In Canada, Fearless entered at number one on the albums chart with sales of over 27,000 copies on the week ending November 29, 2008.[116] Although only spending one week at number one, the album charted in Canada for a total of 66 weeks,[117] and was certified quadruple platinum by the Music Canada for shipments exceeding 320,000 copies.[118] The album also managed success overseas. In Australia, it debuted at number 50 on the week ending November 30, 2008 and dropped from the chart in the succeeding week. On the week ending January 25, 2009, it re-entered the Australian Albums Chart at number 42, and, nine weeks later, on the week ending April 26, 2009, peaked at number two.[119] Fearless was certified quintuple platinum by Australian Recording Industry Association (ARIA) for shipments exceeding 350,000 copies.[120] In New Zealand, Fearless debuted at number two on the week ending March 16, 2009 and ascended to the top spot in the following week.[121] It was certified double platinum by the Recording Industry Association of New Zealand (RIANZ) for the shipment of 30,000 copies.[122]

The album sold over 400,000 copies throughout all of Asia as of February 2011.[123] In Japan, it debuted at number 22 with 4,945 copies sold in the first week of July 2009,[124] and peaked at number eight.[125] It was eventually certified gold by the Recording Industry Association of Japan (RIAJ) for the shipment of over 100,000 copies.[126] In the Philippines, it was certified nine times platinum (its highest worldwide) by the Philippine Association of the Record Industry (PARI) for the sales of over 135,000 copies.[127] In Europe, Fearless also performed well, charting at number eighteen on European Top 100 Albums.[128] Achieving its highest peak in Europe, the album debuted at number five on the UK Albums Chart on the week ending March 21, 2009.[129] Despite descending in the continuing weeks, the album remained on the UK Albums Chart for 63 weeks,[129] and was certified platinum by the British Phonographic Industry (BPI) for the shipment of 300,000 copies.[130] In Ireland, the album peaked at number seven,[131] and was certified double platinum by the Irish Recorded Music Association (IRMA) for shipments exceeding 30,000 copies.[132] Fearless saw less success in mainland Europe, charting within the top twenty in Austria, Germany, Greece, Norway, Russia, and Sweden. In total, Fearless has sold over 8.6 million copies worldwide.[133]

Track listings[edit]

FearlessNorth American standard edition
No. Title Writer(s) Producer(s) Length
1. "Fearless"   4:01
2. "Fifteen"   Swift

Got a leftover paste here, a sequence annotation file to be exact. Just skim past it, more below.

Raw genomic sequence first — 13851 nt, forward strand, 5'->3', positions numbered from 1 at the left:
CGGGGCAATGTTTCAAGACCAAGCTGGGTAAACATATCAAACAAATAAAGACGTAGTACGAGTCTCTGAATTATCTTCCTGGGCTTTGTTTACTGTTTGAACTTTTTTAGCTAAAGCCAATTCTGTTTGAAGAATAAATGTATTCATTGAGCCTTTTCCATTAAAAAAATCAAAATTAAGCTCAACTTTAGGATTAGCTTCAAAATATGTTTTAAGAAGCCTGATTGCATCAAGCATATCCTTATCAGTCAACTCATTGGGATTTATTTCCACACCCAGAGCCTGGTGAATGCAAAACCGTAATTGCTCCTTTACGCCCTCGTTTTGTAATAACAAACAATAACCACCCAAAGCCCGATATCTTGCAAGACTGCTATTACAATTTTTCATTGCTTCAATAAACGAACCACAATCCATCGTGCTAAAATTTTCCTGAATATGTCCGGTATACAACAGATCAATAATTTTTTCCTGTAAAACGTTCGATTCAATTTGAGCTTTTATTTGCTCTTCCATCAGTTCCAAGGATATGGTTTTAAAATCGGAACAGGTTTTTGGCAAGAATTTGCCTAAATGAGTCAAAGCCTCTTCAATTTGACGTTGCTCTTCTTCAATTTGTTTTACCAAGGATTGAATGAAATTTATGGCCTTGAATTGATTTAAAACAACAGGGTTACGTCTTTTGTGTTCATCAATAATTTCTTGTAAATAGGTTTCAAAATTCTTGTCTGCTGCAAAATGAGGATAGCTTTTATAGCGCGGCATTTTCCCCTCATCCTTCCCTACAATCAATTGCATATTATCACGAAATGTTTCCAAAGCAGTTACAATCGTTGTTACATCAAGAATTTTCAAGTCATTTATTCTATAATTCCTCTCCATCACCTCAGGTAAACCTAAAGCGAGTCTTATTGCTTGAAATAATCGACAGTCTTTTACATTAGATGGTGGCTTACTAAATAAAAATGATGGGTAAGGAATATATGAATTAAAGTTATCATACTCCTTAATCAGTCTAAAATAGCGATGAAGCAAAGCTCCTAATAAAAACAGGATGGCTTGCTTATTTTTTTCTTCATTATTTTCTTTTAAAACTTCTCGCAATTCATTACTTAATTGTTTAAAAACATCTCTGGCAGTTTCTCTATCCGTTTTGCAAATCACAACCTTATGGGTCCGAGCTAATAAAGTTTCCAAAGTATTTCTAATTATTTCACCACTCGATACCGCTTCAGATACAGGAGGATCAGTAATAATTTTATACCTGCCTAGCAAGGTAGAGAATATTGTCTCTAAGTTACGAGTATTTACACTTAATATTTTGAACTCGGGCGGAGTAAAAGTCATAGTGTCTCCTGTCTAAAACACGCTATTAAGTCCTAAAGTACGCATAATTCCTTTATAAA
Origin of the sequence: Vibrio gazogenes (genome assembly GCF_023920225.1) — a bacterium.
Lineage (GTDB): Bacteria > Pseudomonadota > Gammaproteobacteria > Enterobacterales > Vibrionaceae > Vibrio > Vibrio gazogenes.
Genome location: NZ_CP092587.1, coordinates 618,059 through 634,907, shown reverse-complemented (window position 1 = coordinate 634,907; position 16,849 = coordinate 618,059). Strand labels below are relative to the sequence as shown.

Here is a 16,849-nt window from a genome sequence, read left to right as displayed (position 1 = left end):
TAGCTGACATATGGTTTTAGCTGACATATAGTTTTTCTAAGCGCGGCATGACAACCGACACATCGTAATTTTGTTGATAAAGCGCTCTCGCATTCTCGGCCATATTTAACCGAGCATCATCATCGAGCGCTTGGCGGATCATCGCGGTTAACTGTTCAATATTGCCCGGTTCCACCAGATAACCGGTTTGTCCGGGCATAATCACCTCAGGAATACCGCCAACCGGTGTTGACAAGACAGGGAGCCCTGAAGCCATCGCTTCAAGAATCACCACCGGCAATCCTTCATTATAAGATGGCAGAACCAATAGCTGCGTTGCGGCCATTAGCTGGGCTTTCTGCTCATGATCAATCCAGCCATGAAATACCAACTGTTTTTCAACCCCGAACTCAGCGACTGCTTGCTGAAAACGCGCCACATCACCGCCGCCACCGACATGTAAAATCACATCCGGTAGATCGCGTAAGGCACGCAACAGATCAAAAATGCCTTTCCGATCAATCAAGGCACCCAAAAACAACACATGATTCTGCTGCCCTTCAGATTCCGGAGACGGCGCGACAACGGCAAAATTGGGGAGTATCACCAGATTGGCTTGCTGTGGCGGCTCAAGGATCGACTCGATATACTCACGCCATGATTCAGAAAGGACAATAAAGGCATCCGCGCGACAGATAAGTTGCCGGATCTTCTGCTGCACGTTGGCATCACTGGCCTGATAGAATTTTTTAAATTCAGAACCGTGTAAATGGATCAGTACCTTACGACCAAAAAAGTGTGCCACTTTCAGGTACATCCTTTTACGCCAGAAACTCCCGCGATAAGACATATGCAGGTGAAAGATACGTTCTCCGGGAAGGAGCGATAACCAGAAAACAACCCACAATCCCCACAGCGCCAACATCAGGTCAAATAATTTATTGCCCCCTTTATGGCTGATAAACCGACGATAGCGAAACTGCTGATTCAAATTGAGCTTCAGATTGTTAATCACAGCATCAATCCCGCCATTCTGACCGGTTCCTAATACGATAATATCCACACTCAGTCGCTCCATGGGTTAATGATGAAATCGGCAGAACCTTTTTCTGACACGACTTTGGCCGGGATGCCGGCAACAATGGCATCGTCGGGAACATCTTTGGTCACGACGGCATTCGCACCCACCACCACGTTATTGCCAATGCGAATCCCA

• Chapman
  • Swift
4:54
3. "Love Story"   Swift
  • Chapman
  • Swift
3:57
4. "Hey Stephen"   Swift
  • Chapman
  • Swift
4:12
5. "White Horse"  
  • Swift
  • Rose
  • Chapman
  • Swift
3:55
6. "You Belong with Me"  
  • Swift
  • Rose
  • Chapman
  • Swift
3:51
7. "Breathe" (featuring Colbie Caillat)
  • Swift
  • Caillat
  • Chapman
  • Swift
4:23
8. "Tell Me Why"  
  • Swift
  • Rose
  • Chapman
  • Swift
3:20
9. "You're Not Sorry"   Swift
  • Chapman
  • Swift
4:22
10. "The Way I Loved You"  
  • Chapman
  • Swift
4:07
11. "Forever & Always"   Swift
  • Chapman
  • Swift
3:46
12. "The Best Day"   Swift
  • Chapman
  • Swift
4:07
13. "Change"   Swift
  • Chapman
  • Swift
4:39
Total length:
53:30

Personnel[edit]

As listed in the liner notes.[15]

Charts and sales[edit]

Singles[edit]

Year Single Peak chart positions Certifications
US Country
[193]
US
[194]
US Pop Songs
[195]
US AC
[196]
US Adult
[197]
US Digital
[198]
CAN
[199]
AUS
[200]
UK
[201]
2008 "Love Story" 1 4 1 1 3 3 4 1 2
"White Horse" 2 13  —  —  — 5 43 41 60
2009 "You Belong with Me" 1 2 2 1 2 3 3 5 30
"Fifteen" 7 23 10 12 16 31 19 48  —
2010 "Fearless" 10 9  —  —  — 3 69  — 111

Chart precession and succession[edit]

Order of precedence
Preceded by
Black Ice by AC/DC
Canadian Albums Chart number-one album
November 29, 2008
Succeeded by
Dark Horse by Nickelback
Preceded by
No Line on the Horizon by U2
New Zealand RIANZ Albums Chart number-one album
March 23, 2009
Succeeded by
Only by the Night by Kings of Leon
Preceded by
Twilight by Various artists
Circus by Britney Spears
The Fray by The Fray
Billboard 200 number-one album
November 28, 2008
December 27, 2008 – February 7, 2009
February 28 – March 14, 2009
Succeeded by
I Am... Sasha Fierce by Beyoncé
Working on a Dream by Bruce Springsteen
No Line on the Horizon by U2
Preceded by
Play by Brad Paisley
Feel That Fire by Dierks Bentley